CROSS REFERENCE TO RELATED APPLICATIONS
Reference is made to commonly assigned, co-pending U.S. Patent Applications: Ser. No. 10/326,448 by Thomas M. Laney and Teh-Ming Kung filed of even date herewith entitled “MICROBEAD AND IMMICIBLE POLYMER VOIDED POLYESTER FOR INKJET IMAGING MEDIAS”; and Ser. No. 10/326,451 by Thomas M. Laney and Teh-Ming Kung filed of even date herewith entitled “MICROBEAD AND IMMICIBLE POLYMER VOIDED POLYESTER FOR IMAGING MEDIAS”, the disclosures of which are incorporated herein.
FIELD OF THE INVENTION
The present invention relates to voided films containing microbead and non-crosslinked polymer particles, immiscible with the polyester matrix for use in thermal imaging media.
BACKGROUND OF THE INVENTION
Recording elements or media typically comprise a substrate or a support material optionally having on at least one surface thereof an image-forming layer. The elements include those intended for reflection viewing, which usually have an opaque support, and those intended for viewing by transmitted light, which usually have a transparent support.
While a wide variety of different types of image-recording elements have been proposed, there are many unsolved problems in the art and many deficiencies in the known products which have severely limited their commercial usefulness. These deficiencies vary with the type of image recording element.
Various arrangements have been proposed to improve the imaging quality of dye image receiving layers in thermal dye-transfer elements. JP 88-198,645 suggests the use of a support comprising a polyester matrix with polypropylene particles as a dye donor element. EP 582,750 suggests the use of a non-voided polyester layer on a support.
U.S. Pat. No. 5,100,862 relates to microvoided supports for dye-receiving elements used in thermal dye transfer systems. Polymeric microbeads are used as void initiators in a polymeric matrix to enable higher dye transfer efficiency. A problem exists with such support, however, in that, in order to attain the high level of voiding desirable for desired dye transfer efficiency, the volumetric loading of the microbeads needs to be above 25% by volume of the polymeric matrix. The degree of voiding is preferably from about 30 to 60 volume percent. At these levels of loading the tear strength of the film during manufacture is very low and also results in very poor manufacturing efficiency due to tearing of the support.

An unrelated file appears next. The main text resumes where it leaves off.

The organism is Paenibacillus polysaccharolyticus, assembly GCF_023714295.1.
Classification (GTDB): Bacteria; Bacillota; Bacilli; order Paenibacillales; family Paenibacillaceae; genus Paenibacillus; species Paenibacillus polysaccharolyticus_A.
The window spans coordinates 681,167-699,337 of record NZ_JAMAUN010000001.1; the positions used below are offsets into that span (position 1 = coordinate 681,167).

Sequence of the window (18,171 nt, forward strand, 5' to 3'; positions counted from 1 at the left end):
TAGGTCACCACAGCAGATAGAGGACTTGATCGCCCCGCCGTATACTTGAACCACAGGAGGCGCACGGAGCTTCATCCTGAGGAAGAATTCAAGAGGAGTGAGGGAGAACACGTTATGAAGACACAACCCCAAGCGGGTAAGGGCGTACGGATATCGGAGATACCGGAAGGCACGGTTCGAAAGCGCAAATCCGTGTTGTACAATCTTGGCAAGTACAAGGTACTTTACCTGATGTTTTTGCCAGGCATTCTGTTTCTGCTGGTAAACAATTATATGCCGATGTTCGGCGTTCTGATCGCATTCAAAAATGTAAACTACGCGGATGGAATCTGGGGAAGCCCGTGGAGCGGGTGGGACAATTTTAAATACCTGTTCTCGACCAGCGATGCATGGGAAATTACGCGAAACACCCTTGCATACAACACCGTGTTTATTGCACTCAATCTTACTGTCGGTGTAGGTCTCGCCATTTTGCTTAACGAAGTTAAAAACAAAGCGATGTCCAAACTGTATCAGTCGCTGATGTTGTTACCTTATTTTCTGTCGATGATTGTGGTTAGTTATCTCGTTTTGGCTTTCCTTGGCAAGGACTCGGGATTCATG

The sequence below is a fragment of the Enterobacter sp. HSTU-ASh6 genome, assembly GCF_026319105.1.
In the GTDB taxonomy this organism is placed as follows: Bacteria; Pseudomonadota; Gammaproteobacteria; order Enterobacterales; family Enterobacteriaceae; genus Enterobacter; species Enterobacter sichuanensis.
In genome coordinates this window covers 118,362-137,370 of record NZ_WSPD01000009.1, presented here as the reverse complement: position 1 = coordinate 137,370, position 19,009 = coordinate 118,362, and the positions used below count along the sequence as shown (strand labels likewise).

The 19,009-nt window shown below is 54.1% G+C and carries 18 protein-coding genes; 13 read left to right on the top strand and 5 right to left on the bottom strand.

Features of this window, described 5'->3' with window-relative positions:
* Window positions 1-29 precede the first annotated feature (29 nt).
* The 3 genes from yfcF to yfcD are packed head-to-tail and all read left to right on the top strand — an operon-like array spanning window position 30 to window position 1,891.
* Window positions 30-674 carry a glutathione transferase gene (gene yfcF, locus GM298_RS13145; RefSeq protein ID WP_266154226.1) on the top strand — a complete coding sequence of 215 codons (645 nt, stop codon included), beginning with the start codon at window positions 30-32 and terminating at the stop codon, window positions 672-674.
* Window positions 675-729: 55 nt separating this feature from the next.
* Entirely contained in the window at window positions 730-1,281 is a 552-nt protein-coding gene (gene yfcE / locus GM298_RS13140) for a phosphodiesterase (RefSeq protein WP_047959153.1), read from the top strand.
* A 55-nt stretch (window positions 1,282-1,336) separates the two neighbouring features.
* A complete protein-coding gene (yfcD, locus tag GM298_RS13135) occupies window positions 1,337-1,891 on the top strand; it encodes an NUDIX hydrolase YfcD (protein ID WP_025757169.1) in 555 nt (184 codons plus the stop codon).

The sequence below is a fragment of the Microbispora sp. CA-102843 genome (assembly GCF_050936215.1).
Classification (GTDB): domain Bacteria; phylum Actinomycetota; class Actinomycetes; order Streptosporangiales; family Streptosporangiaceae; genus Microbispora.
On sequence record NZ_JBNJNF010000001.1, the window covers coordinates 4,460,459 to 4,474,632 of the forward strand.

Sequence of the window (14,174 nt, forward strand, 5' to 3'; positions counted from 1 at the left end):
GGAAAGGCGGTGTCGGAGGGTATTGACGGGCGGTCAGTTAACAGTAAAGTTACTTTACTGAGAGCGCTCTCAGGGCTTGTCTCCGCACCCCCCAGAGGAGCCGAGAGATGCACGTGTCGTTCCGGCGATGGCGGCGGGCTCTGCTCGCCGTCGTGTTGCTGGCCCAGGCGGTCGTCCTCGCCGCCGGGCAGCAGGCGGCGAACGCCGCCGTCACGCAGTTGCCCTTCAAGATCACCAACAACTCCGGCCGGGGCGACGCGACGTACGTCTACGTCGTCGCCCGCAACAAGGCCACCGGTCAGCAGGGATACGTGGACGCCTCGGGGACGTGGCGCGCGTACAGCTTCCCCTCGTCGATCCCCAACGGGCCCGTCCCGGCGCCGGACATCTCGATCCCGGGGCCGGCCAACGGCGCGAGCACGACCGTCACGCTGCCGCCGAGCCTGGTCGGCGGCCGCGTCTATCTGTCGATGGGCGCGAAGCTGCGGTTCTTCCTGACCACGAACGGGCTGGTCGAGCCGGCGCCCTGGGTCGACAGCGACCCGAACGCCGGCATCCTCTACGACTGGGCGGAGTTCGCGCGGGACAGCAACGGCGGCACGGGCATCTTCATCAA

U.S. Pat. No. 6,096,684 relates to porous polyester films suitable as supports for receiving elements used in thermal dye transfer systems. Polymers immiscible with a polyester are used in a base layer while an adjacent layer, upon which a dye receiving layer is formed, contains a polyester containing dispersed inorganic particles as void initiators. These inorganic particles are less than 1.0 μm in size. The porosity of layer (B) is specified to be not less than 20% by volume. This support solves the problem of poor adhesion of imaging layers to a support consisting only of layer (A). This support has also been shown to be manufacturable at high efficiency. A problem exists with this support, however, in that the hardness of the inorganic void initiators results in poor contact with the dye donor element. This results in low dye transfer efficiency for elements using such supports. This problem was addressed by U.S. application Ser. No. 10/033,481 whereby the inorganic particles of layer (B) in U.S. Pat. No. 6,096,684 are replaced with polymeric microbeads. This significantly improved the dye transfer efficiency. A problem still exists with U.S. application Ser. No. 10/033,481, however, in that the support must be multi-layered, as the top porous layer tears apart when attempting to manufacture it as a single layered substrate. As stated previously, this requires that the manufacturing of such a support include co-extrusion. Again, it is desirable to extrude only a single layer when producing a substrate for thermal dye-transfer elements as this enables most manufacturing machines capable of manufacturing polyester films to produce such a substrate without the need of co-extrusion capability.